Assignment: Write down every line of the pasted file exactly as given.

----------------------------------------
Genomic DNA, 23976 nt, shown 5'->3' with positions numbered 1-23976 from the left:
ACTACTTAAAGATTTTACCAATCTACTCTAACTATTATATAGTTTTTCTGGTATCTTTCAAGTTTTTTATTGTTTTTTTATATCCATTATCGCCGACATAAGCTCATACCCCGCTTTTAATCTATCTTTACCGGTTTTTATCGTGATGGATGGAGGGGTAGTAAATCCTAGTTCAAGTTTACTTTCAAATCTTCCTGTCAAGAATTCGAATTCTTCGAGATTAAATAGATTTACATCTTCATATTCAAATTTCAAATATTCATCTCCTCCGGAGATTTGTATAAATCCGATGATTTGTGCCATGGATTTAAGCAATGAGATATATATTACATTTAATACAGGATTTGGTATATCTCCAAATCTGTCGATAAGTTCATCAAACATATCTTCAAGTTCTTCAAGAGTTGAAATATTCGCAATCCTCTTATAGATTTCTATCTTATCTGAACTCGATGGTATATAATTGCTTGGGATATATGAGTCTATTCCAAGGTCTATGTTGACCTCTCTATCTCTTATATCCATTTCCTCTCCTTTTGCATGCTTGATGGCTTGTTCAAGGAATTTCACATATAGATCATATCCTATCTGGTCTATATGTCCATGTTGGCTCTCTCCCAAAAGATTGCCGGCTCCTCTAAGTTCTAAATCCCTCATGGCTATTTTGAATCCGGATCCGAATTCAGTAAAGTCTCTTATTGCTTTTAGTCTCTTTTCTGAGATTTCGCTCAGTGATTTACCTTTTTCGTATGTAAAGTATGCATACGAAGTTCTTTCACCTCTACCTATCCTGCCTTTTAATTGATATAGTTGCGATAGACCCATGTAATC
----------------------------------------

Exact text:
Genomic DNA, 23976 nt, shown 5'->3' with positions numbered 1-23976 from the left:
ACTACTTAAAGATTTTACCAATCTACTCTAACTATTATATAGTTTTTCTGGTATCTTTCAAGTTTTTTATTGTTTTTTTATATCCATTATCGCCGACATAAGCTCATACCCCGCTTTTAATCTATCTTTACCGGTTTTTATCGTGATGGATGGAGGGGTAGTAAATCCTAGTTCAAGTTTACTTTCAAATCTTCCTGTCAAGAATTCGAATTCTTCGAGATTAAATAGATTTACATCTTCATATTCAAATTTCAAATATTCATCTCCTCCGGAGATTTGTATAAATCCGATGATTTGTGCCATGGATTTAAGCAATGAGATATATATTACATTTAATACAGGATTTGGTATATCTCCAAATCTGTCGATAAGTTCATCAAACATATCTTCAAGTTCTTCAAGAGTTGAAATATTCGCAATCCTCTTATAGATTTCTATCTTATCTGAACTCGATGGTATATAATTGCTTGGGATATATGAGTCTATTCCAAGGTCTATGTTGACCTCTCTATCTCTTATATCCATTTCCTCTCCTTTTGCATGCTTGATGGCTTGTTCAAGGAATTTCACATATAGATCATATCCTATCTGGTCTATATGTCCATGTTGGCTCTCTCCCAAAAGATTGCCGGCTCCTCTAAGTTCTAAATCCCTCATGGCTATTTTGAATCCGGATCCGAATTCAGTAAAGTCTCTTATTGCTTTTAGTCTCTTTTCTGAGATTTCGCTCAGTGATTTACCTTTTTCGTATGTAAAGTATGCATACGAAGTTCTTTCACCTCTACCTATCCTGCCTTTTAATTGATATAGTTGCGATAGACCCATGTAATC